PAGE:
Dhaka, Feb 26 (efe-epa).- Several hundred students and political activists on Friday held demonstrations in Dhaka, protesting against the death of writer Mushtaq Ahmed in custody after being held in pre-trial detention for nine months.
Mushtaq was declared dead at a hospital in central Gazipur district on Thursday, hours after he fell unconscious at a high-security jail.
Protests began around 10 am on the Dhaka University campus before the demonstrators, mostly the members of Left-leaning student organizations, blocked the busy Shahbagh intersection.
The protesters withdrew their blockade after nearly two hours and announced a fresh agitation program for Mar.5.
“This is a murder due to the fascist behavior of the government. We demand a trial for the killing,” Nasir Uddin Prince, who is also a leader of Socialist Students’ Front (Marxist), told EFE.
“At the same time, we demand the release of all detained under Digital Security Act, including cartoonist (Ahmed Kabir) Kishore. We also demand the repeal of the act,” he said.
Another group of students, led by prominent student leader Nurul Haque Nur, held a funeral prayer in absentia near Shahbagh.
Mushtaq was arrested on May 6, 2020, along with cartoonist Kishore.
The duo was later charged under DSA for spreading rumors on social media and tarnishing the image of the country’s founding president Sheikh Mujibur Rahman and hurting the spirit of the liberation war.
Both of them were denied bail several times.
Mushtaq made his fame as a crocodile farmer before becoming a writer with his book “Crocodile Farmer’s Diary.”
International rights group Human Rights Watch said Mushtaq and cartoonist Kishore, and several others were arrested for criticizing the government’s response to the Covid-19 pandemic and demanded a credible investigation into his death.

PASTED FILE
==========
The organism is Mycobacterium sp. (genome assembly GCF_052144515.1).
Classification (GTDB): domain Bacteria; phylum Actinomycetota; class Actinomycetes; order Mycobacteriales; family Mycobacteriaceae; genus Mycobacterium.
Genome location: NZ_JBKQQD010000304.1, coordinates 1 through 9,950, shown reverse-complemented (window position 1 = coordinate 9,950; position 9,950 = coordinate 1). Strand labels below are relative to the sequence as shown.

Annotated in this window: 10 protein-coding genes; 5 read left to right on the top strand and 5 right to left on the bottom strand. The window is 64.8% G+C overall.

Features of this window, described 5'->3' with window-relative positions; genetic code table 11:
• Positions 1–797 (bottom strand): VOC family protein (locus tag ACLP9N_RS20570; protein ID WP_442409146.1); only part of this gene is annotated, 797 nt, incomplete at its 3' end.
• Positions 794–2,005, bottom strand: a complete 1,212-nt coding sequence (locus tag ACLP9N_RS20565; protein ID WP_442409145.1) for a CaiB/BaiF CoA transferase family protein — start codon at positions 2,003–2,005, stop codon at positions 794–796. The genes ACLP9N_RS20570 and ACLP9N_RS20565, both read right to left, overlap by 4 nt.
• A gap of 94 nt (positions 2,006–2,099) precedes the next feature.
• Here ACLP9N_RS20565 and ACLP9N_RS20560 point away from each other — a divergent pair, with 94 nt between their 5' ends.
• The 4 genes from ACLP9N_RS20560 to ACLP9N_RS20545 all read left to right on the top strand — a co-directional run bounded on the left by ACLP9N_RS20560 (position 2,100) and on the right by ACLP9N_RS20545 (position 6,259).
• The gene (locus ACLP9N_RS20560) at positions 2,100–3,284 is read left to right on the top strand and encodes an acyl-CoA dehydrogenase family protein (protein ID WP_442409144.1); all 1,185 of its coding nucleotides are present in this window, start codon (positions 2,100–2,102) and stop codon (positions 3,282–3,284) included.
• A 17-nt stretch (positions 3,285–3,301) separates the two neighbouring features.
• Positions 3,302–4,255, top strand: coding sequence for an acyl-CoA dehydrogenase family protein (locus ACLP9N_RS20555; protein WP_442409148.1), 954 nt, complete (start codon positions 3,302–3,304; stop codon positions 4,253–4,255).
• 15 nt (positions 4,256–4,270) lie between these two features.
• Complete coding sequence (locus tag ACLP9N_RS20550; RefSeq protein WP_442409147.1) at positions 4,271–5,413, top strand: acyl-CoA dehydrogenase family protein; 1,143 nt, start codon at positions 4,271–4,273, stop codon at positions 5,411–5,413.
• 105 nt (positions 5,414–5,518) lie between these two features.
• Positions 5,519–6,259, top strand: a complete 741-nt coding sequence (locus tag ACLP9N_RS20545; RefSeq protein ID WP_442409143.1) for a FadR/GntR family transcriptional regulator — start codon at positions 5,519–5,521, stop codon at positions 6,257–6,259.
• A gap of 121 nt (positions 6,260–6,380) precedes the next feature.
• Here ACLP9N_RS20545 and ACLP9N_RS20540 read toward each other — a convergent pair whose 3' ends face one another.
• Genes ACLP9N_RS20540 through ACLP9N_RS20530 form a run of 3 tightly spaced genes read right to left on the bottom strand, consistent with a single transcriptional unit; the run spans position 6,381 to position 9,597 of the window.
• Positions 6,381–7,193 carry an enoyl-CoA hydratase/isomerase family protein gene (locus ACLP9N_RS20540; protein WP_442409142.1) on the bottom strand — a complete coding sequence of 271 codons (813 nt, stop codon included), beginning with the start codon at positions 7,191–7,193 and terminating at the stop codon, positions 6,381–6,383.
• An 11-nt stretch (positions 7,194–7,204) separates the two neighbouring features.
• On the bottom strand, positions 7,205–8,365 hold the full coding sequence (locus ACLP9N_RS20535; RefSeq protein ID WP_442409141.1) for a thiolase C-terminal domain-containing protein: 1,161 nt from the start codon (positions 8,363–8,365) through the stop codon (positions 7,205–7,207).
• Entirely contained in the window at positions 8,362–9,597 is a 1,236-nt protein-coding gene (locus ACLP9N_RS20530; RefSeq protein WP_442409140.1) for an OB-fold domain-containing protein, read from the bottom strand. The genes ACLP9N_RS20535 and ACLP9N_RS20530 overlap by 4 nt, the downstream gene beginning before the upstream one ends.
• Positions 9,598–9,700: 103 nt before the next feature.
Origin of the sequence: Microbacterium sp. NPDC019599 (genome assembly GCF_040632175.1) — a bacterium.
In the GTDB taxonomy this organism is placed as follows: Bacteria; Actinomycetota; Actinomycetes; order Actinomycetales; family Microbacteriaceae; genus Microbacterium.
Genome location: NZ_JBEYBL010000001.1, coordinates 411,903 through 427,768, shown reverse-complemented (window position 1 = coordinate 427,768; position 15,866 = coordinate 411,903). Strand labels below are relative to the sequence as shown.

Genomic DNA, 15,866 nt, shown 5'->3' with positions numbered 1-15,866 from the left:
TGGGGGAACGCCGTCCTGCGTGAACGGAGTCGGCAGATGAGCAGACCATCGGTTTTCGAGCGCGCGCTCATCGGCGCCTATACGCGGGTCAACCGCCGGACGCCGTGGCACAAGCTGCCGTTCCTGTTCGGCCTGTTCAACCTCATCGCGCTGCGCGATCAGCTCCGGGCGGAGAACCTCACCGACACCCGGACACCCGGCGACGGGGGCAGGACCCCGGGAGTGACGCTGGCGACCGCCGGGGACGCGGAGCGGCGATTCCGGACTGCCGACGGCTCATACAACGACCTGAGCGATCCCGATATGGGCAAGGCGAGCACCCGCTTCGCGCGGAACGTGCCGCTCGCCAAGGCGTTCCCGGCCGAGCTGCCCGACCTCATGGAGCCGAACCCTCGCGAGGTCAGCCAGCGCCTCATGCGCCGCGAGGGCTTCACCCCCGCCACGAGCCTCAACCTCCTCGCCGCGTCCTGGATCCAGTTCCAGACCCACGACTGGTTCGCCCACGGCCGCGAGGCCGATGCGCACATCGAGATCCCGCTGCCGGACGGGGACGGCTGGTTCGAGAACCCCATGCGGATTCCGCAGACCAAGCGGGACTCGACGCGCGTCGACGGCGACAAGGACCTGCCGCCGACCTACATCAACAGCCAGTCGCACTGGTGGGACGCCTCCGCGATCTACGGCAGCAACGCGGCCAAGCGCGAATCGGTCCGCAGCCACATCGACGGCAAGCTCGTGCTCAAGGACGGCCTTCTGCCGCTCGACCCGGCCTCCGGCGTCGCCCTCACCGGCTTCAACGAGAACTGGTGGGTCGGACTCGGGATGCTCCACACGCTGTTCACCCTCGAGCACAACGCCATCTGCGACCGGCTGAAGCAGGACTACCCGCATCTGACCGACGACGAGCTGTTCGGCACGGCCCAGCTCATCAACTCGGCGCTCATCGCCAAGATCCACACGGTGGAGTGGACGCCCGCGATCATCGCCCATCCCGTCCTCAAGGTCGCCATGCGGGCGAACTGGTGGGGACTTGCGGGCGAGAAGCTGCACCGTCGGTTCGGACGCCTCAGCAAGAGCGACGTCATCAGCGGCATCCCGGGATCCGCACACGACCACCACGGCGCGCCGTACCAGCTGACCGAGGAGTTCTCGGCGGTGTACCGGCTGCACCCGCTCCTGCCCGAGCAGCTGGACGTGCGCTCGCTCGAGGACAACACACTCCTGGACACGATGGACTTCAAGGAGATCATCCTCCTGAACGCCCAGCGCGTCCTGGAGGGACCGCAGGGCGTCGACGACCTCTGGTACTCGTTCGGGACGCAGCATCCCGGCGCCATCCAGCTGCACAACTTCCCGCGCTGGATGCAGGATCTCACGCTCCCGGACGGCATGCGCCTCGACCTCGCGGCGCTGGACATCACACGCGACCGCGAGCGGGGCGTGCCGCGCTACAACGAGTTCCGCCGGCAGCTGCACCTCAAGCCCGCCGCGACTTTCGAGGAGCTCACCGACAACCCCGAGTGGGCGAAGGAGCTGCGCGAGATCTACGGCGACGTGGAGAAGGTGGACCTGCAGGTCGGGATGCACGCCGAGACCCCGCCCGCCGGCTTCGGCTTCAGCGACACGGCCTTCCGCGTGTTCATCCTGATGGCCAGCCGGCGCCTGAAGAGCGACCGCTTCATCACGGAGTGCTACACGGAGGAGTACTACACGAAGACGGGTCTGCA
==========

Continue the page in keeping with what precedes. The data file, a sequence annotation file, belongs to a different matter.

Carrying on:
“The authorities now have the responsibility to open a transparent and independent investigation into the circumstances of Mushtaq Ahmed’s death,” Meenakshi Ganguly, South Asia director of HRW, told EFE.
“The devastating development should lead the Awami League-led government to reverse its intolerance of peaceful criticism, repeal the DSA that is being routinely abused, release and drop charges against all those held in custody simply for criticizing the government or Awami League leaders,” she said.
Amnesty International’s South Asia Campaigner Saad Hammadi said Mushtaq’s death in prison was because of the authority’s cruel practice of prolonging the detention of people,” he told EFE.
“We are witnessing the worst form of repression that a law like the Digital Security Act can bring on a person. No one should have to die solely for exercising their right to freedom of expression,” Hammadi said.
The DSA was approved in the Bangladesh Parliament on Sep. 19, 2018, and came into effect just three months before a general election in which the ruling Awami League and its allies held onto power for a third consecutive term.
The law, severely criticized by press guilds and rights groups since its inception, has also been used in cases of alleged blasphemy online and linked with enforced disappearances carried out by authorities.
Amnesty said more than 1,000 cases have been filed for various allegations under this act since it was implemented. EFE-EPA